Critical Theory at the Smithsonian: A Closer Look at ‘Girlhood: It’s Complicated’
As one of the biggest and most prestigious museum systems in the country, thousands of people visit at least one of the Smithsonian’s museums a year — including tourists, families, and school children on field trips.
Unfortunately, like many other educational places in the U.S., the Smithsonian has fallen privy to critical theory and is propagating a radical cultural agenda. In the National Museum of American History, an exhibit called “Girlhood: It’s Complicated,” looks at the political impact of women from a young age — girlhood. The exhibit, created to celebrate the anniversary of the passage of the 19th Amendment (which gave women the right to vote), looks at different ways girls have impacted American history in five main areas: news and politics, education, work, wellness, and fashion.
However, it does more than just that. The overarching narrative of the exhibit not-so-subtly reflects critical theory’s rejection of authority itself and its division of people into categories of oppressed and oppressor.
Throughout the exhibit, phrases can be found like:
- “They [girls] learn the rules, and they learn how to break the rules. In this mix, girls confront what society expects from them.”
- “At school, girls confronted the nation’s ideas as to where they fit in,”
- “Girls’ power over the future made many adults uncomfortable.”
- “…the belief that girls’ bodies are trouble remains constant.”
- “They [girls] confront adults’ assumptions about what it means to be a girl…”
- “Girls’ bodies are full of possibilities. And some of those possibilities have scared social authorities,”
- “In school, we learn who gets to be a girl,”
- “How have girls talked back and taken control of their bodies?”
- “Teens used cheap, thrifted, and remixed fashion to talk back to authority.”
By painting girlhood using these broad strokes, the exhibit sets up authority figures — including politicians, parents, and adults in general — as the oppressors and girls as the oppressed, and sets up schools, government, the family structure, and the idea of objective moral values or duties as oppressive systems that need to be “confronted” and “broken.” It also assumes that the only motivation that those in authority have when making decisions that affect girls, is to exercise power and control over them. The idea that those in authority could be making decisions based on their adherence to a moral standard, is not even considered.
According to critical theory, our ultimate moral duty is liberation or the freeing of oppressed groups from oppressive systems. With this as our ultimate purpose, all other moral values and duties are evaluated based on how well they further this goal. If a moral value gets in the way of this purpose, it is sacrificed on the altar of liberation — even if it really shouldn’t be.
For instance, let’s take the moral claim that people shouldn’t have sex outside of marriage. If women claim that’s oppressive — which they have — and “take control of their bodies,” the claim that sex only within the context of marriage is morally superior to premarital or extramarital sex must go (and any possible consequence that could result from the rejection of this value), for the sake of “female liberation.”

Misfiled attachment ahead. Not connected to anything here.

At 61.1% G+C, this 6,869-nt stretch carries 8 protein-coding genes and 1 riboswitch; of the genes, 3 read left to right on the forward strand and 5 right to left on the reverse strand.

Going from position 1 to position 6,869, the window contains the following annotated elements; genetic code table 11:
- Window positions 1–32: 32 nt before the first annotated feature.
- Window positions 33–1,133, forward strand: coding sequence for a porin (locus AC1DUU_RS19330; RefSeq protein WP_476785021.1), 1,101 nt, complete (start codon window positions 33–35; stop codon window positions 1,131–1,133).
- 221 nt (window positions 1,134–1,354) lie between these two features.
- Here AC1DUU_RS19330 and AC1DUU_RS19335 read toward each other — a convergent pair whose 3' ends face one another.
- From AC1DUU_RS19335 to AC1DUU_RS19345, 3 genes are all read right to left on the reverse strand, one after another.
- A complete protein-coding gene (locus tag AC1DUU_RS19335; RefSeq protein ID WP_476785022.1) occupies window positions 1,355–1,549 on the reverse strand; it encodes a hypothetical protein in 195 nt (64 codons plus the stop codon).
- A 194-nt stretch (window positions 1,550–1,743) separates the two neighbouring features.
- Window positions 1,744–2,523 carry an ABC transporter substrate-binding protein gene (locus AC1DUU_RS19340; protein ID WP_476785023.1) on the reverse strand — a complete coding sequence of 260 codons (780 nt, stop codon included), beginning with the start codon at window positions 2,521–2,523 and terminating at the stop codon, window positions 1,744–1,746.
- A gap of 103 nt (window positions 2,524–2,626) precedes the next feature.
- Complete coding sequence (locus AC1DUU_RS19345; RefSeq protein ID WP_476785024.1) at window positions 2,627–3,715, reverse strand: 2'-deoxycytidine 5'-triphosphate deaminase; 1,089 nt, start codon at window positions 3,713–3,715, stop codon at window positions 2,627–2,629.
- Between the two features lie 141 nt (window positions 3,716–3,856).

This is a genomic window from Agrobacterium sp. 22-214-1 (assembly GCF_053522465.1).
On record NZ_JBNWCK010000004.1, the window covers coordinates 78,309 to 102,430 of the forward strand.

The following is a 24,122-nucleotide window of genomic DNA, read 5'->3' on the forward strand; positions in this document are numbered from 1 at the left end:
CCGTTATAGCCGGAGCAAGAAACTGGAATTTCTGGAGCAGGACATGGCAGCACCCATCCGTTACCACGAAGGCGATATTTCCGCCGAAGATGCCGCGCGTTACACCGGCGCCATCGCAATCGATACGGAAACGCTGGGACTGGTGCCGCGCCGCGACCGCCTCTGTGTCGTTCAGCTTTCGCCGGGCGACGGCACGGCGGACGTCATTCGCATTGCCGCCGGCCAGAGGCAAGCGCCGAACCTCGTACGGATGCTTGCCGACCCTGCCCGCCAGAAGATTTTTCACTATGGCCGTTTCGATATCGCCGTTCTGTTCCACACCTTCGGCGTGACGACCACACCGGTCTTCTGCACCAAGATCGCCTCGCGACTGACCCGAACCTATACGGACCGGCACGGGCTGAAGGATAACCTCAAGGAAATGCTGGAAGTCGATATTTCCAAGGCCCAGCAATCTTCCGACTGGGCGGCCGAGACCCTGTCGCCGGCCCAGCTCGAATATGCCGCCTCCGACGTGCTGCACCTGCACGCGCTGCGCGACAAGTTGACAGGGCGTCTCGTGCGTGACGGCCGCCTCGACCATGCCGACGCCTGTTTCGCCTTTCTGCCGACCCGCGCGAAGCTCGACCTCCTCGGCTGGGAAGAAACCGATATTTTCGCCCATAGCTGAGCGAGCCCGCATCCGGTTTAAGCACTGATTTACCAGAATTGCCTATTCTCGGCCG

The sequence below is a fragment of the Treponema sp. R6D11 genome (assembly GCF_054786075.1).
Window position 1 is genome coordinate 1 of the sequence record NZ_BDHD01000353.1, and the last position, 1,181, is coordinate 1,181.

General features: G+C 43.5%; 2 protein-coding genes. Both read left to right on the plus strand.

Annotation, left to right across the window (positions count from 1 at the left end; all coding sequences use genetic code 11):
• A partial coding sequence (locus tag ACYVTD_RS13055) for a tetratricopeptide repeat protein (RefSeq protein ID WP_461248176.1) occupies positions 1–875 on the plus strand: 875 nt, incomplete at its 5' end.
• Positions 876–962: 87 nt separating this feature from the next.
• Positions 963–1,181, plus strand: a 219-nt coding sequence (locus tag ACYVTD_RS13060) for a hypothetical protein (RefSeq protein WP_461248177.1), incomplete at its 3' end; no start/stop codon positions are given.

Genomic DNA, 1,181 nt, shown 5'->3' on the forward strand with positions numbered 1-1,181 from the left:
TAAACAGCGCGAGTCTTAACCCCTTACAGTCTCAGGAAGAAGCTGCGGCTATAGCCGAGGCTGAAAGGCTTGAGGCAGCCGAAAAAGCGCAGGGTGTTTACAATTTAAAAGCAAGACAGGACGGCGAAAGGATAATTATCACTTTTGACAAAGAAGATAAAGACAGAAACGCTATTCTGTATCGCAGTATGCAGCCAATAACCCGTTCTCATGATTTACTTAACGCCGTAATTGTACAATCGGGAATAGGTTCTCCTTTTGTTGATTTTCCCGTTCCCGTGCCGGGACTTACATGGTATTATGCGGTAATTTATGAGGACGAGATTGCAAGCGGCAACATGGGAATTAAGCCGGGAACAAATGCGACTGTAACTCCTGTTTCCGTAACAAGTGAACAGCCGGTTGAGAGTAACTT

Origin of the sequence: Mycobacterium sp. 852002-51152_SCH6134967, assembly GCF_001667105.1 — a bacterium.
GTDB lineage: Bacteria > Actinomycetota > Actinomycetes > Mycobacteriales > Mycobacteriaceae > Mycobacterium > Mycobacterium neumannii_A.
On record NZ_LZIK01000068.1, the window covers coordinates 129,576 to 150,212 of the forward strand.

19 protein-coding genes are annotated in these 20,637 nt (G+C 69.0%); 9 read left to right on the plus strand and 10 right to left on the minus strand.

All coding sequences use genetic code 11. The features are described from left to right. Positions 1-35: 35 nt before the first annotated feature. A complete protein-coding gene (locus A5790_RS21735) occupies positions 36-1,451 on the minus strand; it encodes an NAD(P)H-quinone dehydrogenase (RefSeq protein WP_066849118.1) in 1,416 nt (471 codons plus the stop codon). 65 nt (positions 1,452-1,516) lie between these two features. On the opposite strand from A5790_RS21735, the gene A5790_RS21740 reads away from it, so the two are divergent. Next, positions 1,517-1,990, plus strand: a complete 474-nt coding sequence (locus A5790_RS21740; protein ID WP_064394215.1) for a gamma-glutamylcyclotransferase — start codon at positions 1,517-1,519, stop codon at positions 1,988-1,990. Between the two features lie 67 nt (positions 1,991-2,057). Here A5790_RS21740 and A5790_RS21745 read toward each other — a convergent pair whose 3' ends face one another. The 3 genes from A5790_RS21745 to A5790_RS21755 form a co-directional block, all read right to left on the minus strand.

As applied to this museum exhibit, every single action or change instigated by girls throughout history is framed as morally good, since every change has served the ultimate “good” of threatening those in power and chipping away at things that have “oppressed” girls.
Not every historical change highlighted in the exhibit is bad. Many changes highlighted are in fact moral improvements that society was right to change, including but not limited to: the eradication of slavery, desegregation of schools, and rights for factory workers. Other changes highlighted are morally neutral, including many changes in fashion trends over the years. However, alongside these good and neutral changes, the exhibit also highlights immoral changes, like the redefinition of “girl” to include biological males and frames them like the others — as morally good.
In the “Wellness” section of the exhibit, Jazz Jennings is highlighted. The exhibit describes Jennings (a biological male) as a girl who was one of the youngest publicly documented people to identify as transgender. Jazz has become a trans activist and the exhibit highlights Jennings’ nonprofit for children who identify as transgender.
The display about Jazz includes direct and indirect support for the transgender ideology with quotes like, “But Jazz was lucky because her family listened, learned, and supported her,” and “By embracing themselves, girls break barriers every day to change our culture’s definition of girlhood. … Jazz Jennings is one of those girls … and reminds us that girls can be assigned male at birth and that girlhood comes in many forms.”
Unfortunately, woke exhibits like these are not kept in one city — they’re taken on the road and shown across the country. As students go back to school and field trips resume, parents must be wary of the message these types of exhibits convey to children. Exhibits rooted in critical theory encourage visitors to reject all authority that represent the status quo, without evaluating any possible merits of the status quo. It also encourages the pursuit of change for the sake of change itself, rather than teaching visitors that there is a difference between morally good and bad change and how to discern between the two.
“Girlhood” celebrates girls who have worked or are working to dismantle “systems of oppression,” but fails to define what are truly oppressive or unjust systems and which merely (and rightfully) inhibit immoral behavior. In our pursuit of justice, let us not throw other morally good things out with the bathwater.
Claire Gatzke is a Development Operations Associate at Family Research Council.